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A main sequence star will fuse some of its hydrogen, but not all. In massive stars ($>1.5M_\odot$) the core is convective but the rest of the atmosphere radiative and hence does not mix much: as it undergoes shell fusion it will produce an onion-like structure with unused hydrogen on top. Solar mass stars only do this up to helium, but again leave a mantle of unused hydrogen. Stars less than $0.35M_\odot$ are fully convective and can in principle use up all hydrogen. However, I suspect this is not complete except for very low-mass M dwarves that have trillions of years to mature.

Looking at planetary nebulae, I have seen statements that they are about 90 percent hydrogen, 10 percent helium. This seems to fit with papers I have found (example, example) although in some cases helium may reach 29% (example). Given that for a G star about half of the mass is ejected, that would suggest a fraction $0.9\times 0.5 = 0.45$ of unused hydrogen. But surely the fractions will be different for other masses.

So, to sum up, what is known about the fraction of hydrogen that is never fused over a stellar lifetime?

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The answer is as complex as stellar evolution. H-burning takes place in the core during the main sequence; in a shell after the star has left the main sequence until it reaches the tip of the red giant branch and then ignites He in the core; then it also burns intermittently in shells during the asymptotic giant branch.

The later phases are much shorter than the main sequence phase, but the luminosities and hence rate of H-burning are orders of magnitude larger. Thus one would have to integrate the rate of H-burning over the lifetime of each phase.

A further complication is that much of the mass of a star is lost through stellar winds in the later phases of evolution. That material will be mostly hydrogen and is unavailable for burning.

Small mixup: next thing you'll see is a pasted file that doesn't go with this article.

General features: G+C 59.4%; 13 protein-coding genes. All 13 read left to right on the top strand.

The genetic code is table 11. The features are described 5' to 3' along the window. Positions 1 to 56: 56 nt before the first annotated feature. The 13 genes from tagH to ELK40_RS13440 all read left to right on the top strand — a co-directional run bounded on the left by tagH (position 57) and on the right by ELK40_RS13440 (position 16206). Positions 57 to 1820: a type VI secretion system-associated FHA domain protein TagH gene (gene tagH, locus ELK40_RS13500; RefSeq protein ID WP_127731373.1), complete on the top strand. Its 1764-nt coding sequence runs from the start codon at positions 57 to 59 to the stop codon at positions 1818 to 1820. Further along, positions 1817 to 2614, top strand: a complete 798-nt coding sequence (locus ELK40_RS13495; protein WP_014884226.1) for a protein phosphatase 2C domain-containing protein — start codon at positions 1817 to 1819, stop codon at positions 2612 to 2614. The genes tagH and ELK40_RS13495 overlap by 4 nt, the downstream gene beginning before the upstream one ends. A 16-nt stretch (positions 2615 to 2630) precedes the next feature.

All this will be very sensitive to the initial mass of the star.

We can put some sort of limits on this for a solar-type star of initial mass $1M_\odot$. Such stars will end their lives (or at least end their nuclear burning lives) as white dwarfs with a mass of about $0.5M_\odot$.

These white dwarfs have a composition that is almost entirely carbon and oxygen. Almost none of this will have been present when the star was born, so assuming an initial composition of about 74% H and 25% He by mass, then the $0.5M_\odot$ of C/O must have been synthesised by burning about $0.74\times 0.5M_\odot$ of H.

This will be a lower limit to the amount of H that has been burned, since some of the nucleosynthesis products will be lost as part of the $0.5M_\odot$ that escapes into space via the stellar wind. But assuming this is a small component because mixing is quite ineffective on the main sequence, we have that at least $0.74\times 0.5\times 100/0.74 = 50$% of the initial H would be burned.

If you calculate this fraction for shorter lived, higher mass stars then it is lower. This is because the relationship between initial mass and final white dwarf mass is very non-linear. For example, a $8M_\odot$ main sequence star might produce a $1.2M_\odot$ white dwarf, meaning the fraction of H burned is at least $(1.2/8\times 0.74)\times 0.74 \times 100 = 15$%. We would have to factor in though that more nucleosynthesis products will be lost into space in the vigorous winds from high-mass stars.

Even higher mass stars will likely burn more hydrogen as a fraction than $8M_\odot$ stars since they will ignite their C/O cores and there will be additional opportunities for mixing and H-burning as the star evolves towards a supernova and the fully-burned core mass grows substantially with mass.

The burnt fraction will increase towards lower masses because the white dwarfs they form will not be much less massive than $0.4M_\odot$. The fraction will become approximately 100% when stars are fully convective at $\leq 0.35 M_\odot$. In practice, the H is simply locked up in these stars at the moment because their low rate of H-burning means they have lifetimes of $10^{11}-10^{12}$ years.

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